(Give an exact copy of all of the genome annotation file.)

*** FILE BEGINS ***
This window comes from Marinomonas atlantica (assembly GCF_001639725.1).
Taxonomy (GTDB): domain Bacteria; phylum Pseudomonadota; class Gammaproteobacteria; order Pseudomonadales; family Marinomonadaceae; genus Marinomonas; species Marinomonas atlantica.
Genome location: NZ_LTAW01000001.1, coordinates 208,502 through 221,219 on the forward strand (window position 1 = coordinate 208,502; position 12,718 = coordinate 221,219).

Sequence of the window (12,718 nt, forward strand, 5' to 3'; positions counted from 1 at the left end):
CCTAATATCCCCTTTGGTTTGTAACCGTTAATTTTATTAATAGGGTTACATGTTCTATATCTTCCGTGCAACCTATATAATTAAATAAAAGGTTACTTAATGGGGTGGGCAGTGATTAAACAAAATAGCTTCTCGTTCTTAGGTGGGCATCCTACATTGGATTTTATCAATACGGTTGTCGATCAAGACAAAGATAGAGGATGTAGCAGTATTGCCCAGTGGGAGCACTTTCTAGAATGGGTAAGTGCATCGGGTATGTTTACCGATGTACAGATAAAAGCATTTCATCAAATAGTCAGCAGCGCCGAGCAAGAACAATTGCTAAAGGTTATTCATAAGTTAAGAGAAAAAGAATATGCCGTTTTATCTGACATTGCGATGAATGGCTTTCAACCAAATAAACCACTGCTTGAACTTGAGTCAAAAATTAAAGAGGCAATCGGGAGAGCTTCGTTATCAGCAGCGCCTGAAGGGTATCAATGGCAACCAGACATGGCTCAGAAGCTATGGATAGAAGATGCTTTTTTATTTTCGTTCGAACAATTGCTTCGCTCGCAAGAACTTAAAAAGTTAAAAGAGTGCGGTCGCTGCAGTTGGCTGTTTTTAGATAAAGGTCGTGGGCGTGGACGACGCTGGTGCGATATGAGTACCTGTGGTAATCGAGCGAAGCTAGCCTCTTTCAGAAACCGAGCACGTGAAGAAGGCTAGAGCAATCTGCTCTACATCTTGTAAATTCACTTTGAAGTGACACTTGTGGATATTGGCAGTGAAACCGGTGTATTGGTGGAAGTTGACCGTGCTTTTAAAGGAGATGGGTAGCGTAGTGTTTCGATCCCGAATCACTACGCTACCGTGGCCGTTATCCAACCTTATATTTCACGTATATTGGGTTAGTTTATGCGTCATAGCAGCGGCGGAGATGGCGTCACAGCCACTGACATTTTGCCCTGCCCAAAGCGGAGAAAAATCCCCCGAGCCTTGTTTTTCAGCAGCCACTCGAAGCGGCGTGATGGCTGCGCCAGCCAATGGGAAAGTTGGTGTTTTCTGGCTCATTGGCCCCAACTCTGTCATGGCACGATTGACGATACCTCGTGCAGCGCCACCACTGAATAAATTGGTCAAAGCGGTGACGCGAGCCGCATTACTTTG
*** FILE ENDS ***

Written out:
This window comes from Marinomonas atlantica (assembly GCF_001639725.1).
Taxonomy (GTDB): domain Bacteria; phylum Pseudomonadota; class Gammaproteobacteria; order Pseudomonadales; family Marinomonadaceae; genus Marinomonas; species Marinomonas atlantica.
Genome location: NZ_LTAW01000001.1, coordinates 208,502 through 221,219 on the forward strand (window position 1 = coordinate 208,502; position 12,718 = coordinate 221,219).

Sequence of the window (12,718 nt, forward strand, 5' to 3'; positions counted from 1 at the left end):
CCTAATATCCCCTTTGGTTTGTAACCGTTAATTTTATTAATAGGGTTACATGTTCTATATCTTCCGTGCAACCTATATAATTAAATAAAAGGTTACTTAATGGGGTGGGCAGTGATTAAACAAAATAGCTTCTCGTTCTTAGGTGGGCATCCTACATTGGATTTTATCAATACGGTTGTCGATCAAGACAAAGATAGAGGATGTAGCAGTATTGCCCAGTGGGAGCACTTTCTAGAATGGGTAAGTGCATCGGGTATGTTTACCGATGTACAGATAAAAGCATTTCATCAAATAGTCAGCAGCGCCGAGCAAGAACAATTGCTAAAGGTTATTCATAAGTTAAGAGAAAAAGAATATGCCGTTTTATCTGACATTGCGATGAATGGCTTTCAACCAAATAAACCACTGCTTGAACTTGAGTCAAAAATTAAAGAGGCAATCGGGAGAGCTTCGTTATCAGCAGCGCCTGAAGGGTATCAATGGCAACCAGACATGGCTCAGAAGCTATGGATAGAAGATGCTTTTTTATTTTCGTTCGAACAATTGCTTCGCTCGCAAGAACTTAAAAAGTTAAAAGAGTGCGGTCGCTGCAGTTGGCTGTTTTTAGATAAAGGTCGTGGGCGTGGACGACGCTGGTGCGATATGAGTACCTGTGGTAATCGAGCGAAGCTAGCCTCTTTCAGAAACCGAGCACGTGAAGAAGGCTAGAGCAATCTGCTCTACATCTTGTAAATTCACTTTGAAGTGACACTTGTGGATATTGGCAGTGAAACCGGTGTATTGGTGGAAGTTGACCGTGCTTTTAAAGGAGATGGGTAGCGTAGTGTTTCGATCCCGAATCACTACGCTACCGTGGCCGTTATCCAACCTTATATTTCACGTATATTGGGTTAGTTTATGCGTCATAGCAGCGGCGGAGATGGCGTCACAGCCACTGACATTTTGCCCTGCCCAAAGCGGAGAAAAATCCCCCGAGCCTTGTTTTTCAGCAGCCACTCGAAGCGGCGTGATGGCTGCGCCAGCCAATGGGAAAGTTGGTGTTTTCTGGCTCATTGGCCCCAACTCTGTCATGGCACGATTGACGATACCTCGTGCAGCGCCACCACTGAATAAATTGGTCAAAGCGGTGACGCGAGCCGCATTACTTTG